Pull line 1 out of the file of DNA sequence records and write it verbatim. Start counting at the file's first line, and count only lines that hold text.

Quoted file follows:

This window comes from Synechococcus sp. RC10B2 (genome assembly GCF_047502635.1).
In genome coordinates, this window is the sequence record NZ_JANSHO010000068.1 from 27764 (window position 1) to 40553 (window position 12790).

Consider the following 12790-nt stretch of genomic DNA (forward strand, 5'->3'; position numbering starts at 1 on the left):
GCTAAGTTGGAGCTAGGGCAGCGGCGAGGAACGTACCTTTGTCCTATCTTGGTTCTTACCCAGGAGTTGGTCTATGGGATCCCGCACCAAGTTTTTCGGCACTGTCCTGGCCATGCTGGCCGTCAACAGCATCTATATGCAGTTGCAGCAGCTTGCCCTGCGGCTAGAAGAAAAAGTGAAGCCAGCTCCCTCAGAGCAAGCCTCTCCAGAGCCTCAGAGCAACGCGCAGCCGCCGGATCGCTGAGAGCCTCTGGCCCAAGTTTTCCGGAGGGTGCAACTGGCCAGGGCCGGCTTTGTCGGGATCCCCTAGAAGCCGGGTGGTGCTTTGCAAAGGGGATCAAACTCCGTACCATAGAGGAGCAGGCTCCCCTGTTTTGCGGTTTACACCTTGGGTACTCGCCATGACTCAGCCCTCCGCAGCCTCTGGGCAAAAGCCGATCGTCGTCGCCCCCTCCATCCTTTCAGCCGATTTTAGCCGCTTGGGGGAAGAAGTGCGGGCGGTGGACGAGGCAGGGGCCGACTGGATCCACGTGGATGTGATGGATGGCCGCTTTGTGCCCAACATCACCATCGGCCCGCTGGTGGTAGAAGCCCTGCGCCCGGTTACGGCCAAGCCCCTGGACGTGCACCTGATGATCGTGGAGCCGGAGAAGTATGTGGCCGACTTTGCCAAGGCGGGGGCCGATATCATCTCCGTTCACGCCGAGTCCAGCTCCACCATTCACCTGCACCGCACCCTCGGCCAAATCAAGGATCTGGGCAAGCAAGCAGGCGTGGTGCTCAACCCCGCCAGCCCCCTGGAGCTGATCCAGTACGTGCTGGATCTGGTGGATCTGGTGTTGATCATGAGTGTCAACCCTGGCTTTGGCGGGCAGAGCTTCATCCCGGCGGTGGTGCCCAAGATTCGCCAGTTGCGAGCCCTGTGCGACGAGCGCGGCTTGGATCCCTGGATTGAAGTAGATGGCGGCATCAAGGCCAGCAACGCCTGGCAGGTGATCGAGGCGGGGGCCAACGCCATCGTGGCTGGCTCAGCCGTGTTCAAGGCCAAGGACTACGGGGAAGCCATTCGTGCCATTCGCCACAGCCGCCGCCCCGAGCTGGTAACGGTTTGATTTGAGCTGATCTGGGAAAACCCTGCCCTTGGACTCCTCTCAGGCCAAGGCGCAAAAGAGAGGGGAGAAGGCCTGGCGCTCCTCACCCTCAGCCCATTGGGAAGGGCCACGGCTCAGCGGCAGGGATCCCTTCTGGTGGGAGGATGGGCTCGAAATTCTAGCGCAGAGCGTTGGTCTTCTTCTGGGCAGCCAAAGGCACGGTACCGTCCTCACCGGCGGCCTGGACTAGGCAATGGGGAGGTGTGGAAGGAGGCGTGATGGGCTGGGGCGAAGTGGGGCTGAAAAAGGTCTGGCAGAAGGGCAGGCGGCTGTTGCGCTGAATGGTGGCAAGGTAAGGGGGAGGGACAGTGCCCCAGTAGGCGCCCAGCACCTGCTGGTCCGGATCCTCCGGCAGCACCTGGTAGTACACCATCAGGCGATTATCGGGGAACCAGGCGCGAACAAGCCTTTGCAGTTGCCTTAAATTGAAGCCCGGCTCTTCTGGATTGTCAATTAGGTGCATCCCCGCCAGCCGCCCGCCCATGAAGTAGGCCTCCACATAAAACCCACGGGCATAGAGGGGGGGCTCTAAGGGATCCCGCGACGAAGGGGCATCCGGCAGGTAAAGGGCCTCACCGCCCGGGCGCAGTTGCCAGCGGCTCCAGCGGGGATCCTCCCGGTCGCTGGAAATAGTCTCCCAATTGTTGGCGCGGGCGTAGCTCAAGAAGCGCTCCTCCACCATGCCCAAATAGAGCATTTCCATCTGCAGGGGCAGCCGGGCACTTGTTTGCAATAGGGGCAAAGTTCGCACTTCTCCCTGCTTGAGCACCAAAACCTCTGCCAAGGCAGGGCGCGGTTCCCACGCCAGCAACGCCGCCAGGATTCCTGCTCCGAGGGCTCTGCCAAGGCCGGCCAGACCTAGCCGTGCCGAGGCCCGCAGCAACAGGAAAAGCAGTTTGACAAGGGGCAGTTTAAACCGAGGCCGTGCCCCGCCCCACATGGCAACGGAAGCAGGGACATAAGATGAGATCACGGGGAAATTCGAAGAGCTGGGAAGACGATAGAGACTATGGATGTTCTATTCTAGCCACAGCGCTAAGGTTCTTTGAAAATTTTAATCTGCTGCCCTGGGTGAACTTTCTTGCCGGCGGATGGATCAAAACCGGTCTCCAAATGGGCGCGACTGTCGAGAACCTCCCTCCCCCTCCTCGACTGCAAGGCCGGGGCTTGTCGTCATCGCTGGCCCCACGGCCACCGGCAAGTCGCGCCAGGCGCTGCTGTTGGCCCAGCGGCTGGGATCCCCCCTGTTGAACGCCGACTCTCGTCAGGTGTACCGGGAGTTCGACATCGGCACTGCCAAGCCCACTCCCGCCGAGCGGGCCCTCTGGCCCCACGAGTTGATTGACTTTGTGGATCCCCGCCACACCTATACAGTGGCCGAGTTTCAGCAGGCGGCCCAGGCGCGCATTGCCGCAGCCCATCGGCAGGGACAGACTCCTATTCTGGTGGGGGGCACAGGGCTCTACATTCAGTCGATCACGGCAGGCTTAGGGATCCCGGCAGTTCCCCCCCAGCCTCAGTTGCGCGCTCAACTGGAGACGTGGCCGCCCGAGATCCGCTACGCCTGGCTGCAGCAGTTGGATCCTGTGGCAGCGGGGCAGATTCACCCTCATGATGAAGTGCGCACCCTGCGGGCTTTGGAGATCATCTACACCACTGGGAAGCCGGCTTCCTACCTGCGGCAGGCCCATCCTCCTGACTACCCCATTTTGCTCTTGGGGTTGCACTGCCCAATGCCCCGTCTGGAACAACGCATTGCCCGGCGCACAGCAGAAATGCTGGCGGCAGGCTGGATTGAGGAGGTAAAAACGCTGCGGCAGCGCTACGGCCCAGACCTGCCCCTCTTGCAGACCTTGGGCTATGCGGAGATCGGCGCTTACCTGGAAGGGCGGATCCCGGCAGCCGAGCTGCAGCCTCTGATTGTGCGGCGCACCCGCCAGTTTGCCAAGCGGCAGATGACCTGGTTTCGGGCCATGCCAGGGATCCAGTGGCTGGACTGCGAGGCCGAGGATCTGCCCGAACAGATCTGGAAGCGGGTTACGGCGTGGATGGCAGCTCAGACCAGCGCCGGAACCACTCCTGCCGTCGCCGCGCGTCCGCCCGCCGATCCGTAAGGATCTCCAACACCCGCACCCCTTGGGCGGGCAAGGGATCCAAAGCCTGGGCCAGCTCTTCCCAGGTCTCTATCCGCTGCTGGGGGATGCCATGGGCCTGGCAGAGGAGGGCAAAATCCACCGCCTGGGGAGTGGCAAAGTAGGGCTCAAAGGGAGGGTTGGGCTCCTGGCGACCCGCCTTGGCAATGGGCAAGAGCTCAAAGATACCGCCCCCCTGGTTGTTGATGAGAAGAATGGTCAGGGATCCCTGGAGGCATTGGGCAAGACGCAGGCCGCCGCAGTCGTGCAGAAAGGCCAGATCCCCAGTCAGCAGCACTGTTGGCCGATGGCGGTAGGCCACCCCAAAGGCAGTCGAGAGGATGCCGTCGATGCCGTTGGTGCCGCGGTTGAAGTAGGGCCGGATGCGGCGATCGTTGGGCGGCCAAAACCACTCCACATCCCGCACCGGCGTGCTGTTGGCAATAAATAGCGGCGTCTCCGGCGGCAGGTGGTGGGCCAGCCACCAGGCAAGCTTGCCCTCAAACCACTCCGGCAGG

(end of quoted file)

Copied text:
This window comes from Synechococcus sp. RC10B2 (genome assembly GCF_047502635.1).